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  • Tribute to Andrew Jones and his video on the ’92 L.A. Riots

    Tribute to Andrew Jones and his video on the ’92 L.A. Riots

    This year marks the 20th anniversary of the Los Angeles riots that were triggered by the news of the acquittal of the five L.A. police officers who had beaten Rodney King (1965-2012) after a car chase and his arrest in 1991. The police actions against King were captured on videotape which was broadcast worldwide on TV.  Videomaker Andrew P. Jones created a stunning portrait of Los Angeles and its people shortly after the 1992 riots.  Jones, one of the most talented videomakers ever, passed … Continue reading

  • Spin

    Spin

    This tape documents an interesting period of time in the early ’90s when people with a satellite dish could receive pre-air non-broadcast feeds. The author captured hundreds of hours of this footage and it is an invaluable look at the way politicians craft media appearances. An extremely valuable tape, both for the general knowledge of media and a specific look at the 1992 presidential race. Continue reading

  • L.A. Riots

    L.A. Riots

    Andrew Jones goes to Los Angeles in the aftermath of the riots of 1992. He speaks with many people about the racial issues that sparked this uprising–the feeling that blacks and Latinos had been systematically discriminated against in their own neighborhoods for years. The main complaint is that stores in their neighborhoods were owned by whites and Koreans and they were overcharged for all services and products. Much of the tension appears to be between the blacks/Latinos and the Korean shop owners. Another interesting feature of the tape is the discussion of the differing motives between rioters and looters and between the actions in different parts of the city. For example, in some areas, only specific businesses, those that were seen as longtime oppressors, were targeted. A man shows footage from his camcorder of the looting, and notes that all of the looters were white, and all were smiling. Clearly, the situation in Los Angeles was far from simple. This tape is a fascinating glimpse into the psychology of the time period. Continue reading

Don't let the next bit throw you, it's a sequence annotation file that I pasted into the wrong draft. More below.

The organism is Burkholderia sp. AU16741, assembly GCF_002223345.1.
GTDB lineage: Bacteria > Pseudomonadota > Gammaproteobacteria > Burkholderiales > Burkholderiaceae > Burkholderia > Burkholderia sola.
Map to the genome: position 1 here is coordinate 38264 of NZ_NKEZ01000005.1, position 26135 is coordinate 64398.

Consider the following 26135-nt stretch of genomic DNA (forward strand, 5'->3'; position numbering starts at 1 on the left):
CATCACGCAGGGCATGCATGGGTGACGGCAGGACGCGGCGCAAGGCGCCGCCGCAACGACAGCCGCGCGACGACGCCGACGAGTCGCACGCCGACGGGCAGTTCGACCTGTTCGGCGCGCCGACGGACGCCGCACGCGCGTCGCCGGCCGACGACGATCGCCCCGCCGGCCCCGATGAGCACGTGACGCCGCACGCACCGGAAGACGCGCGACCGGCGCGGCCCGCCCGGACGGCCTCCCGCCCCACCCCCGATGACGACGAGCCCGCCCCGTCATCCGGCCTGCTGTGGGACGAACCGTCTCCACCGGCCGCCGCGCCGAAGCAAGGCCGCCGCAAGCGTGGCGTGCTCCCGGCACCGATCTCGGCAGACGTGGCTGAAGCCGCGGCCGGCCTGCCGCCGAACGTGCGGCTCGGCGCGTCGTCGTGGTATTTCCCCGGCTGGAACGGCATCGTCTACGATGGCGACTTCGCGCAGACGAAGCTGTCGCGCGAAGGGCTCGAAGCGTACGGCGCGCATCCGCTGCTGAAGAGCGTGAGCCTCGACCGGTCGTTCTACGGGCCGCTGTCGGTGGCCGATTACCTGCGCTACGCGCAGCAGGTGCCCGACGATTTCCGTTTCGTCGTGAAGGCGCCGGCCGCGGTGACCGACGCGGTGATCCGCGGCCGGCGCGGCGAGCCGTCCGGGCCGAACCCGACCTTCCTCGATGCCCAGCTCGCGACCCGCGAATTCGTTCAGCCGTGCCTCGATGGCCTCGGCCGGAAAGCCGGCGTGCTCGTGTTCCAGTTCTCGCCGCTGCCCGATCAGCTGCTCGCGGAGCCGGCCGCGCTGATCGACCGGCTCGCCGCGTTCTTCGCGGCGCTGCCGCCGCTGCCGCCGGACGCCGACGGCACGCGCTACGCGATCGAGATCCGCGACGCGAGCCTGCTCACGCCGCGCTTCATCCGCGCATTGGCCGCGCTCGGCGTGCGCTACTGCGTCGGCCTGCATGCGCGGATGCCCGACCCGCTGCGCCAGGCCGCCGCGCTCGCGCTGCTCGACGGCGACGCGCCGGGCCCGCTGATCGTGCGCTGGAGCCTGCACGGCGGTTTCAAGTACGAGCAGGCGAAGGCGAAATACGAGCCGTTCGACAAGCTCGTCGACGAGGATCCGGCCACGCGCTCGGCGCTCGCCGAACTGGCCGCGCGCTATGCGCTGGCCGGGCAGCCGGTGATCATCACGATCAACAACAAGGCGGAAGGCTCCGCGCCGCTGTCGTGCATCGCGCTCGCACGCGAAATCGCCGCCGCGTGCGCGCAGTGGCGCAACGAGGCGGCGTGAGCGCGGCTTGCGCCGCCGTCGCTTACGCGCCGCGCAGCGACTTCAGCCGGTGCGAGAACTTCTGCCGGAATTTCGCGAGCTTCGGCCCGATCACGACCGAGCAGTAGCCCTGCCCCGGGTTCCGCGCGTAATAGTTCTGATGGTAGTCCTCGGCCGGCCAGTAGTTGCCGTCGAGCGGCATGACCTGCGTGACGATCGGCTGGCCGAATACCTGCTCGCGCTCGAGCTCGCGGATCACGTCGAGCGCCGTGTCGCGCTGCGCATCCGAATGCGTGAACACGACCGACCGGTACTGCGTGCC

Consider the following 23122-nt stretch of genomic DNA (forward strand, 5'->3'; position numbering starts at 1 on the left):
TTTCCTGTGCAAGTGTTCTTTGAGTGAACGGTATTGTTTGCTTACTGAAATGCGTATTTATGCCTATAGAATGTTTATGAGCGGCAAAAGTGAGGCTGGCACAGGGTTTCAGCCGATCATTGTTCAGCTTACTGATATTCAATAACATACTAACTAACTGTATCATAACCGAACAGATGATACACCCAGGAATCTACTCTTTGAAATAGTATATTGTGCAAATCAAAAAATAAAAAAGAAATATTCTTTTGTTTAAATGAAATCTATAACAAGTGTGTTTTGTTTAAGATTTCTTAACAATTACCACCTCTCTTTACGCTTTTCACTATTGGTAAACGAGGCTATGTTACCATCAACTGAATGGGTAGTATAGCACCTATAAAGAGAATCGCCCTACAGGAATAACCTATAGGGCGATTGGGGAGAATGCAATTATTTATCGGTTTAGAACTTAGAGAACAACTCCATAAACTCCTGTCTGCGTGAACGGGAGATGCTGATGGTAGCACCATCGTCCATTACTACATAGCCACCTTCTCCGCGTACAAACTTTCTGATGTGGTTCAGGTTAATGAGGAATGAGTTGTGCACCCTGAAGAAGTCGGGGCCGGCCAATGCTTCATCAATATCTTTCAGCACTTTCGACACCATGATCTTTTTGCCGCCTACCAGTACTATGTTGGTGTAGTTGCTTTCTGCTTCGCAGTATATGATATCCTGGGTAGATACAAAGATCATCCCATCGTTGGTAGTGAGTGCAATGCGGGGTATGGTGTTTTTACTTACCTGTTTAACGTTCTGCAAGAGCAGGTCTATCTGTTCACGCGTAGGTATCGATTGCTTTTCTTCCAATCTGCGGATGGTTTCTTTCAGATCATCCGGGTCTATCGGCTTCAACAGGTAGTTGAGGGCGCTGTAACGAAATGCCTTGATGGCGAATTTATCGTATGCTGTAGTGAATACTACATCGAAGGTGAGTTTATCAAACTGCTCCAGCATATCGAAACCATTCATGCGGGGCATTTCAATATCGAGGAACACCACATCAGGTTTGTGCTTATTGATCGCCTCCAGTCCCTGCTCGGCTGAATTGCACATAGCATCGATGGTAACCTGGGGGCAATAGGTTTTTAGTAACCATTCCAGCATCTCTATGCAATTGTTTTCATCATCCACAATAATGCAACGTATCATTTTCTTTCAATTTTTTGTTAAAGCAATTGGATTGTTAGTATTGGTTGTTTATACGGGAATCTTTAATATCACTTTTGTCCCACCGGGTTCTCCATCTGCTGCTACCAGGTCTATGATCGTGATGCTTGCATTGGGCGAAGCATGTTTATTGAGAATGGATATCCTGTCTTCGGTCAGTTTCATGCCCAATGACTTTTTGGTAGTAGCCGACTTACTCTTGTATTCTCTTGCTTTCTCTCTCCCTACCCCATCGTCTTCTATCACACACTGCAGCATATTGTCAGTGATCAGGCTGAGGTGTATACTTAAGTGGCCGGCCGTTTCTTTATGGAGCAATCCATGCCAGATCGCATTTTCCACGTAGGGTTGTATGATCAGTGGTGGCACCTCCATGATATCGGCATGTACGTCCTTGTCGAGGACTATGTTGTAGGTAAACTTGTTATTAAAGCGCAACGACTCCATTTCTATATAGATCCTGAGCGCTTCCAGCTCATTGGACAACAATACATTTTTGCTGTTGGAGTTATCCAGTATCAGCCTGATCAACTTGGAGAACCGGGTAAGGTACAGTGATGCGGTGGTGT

• Bongo

    Bongo

    This tape appears to be raw or crudely edited footage (perhaps a very rough cut) from a documentary about the 1992 riots in Los Angeles sparked by the acquittal of the police officers who beat Rodney King. The first 15 minutes are taken up by an interview with Bongo, an African-American artist and business owner in South Central Los Angeles. Bongo’s comments, which are often very passionate and animated, center on the racist mistreatment of African-Americans, particularly African-Americans i n Los Angeles. The remainder of the tape is raw footage shot in Los Angeles following the riots. Most of the shots are of National Guardsmen patrolling the streets on foot and in armored vehicles. These images make Los Angeles look eerily similar to occupied Baghdad. Continue reading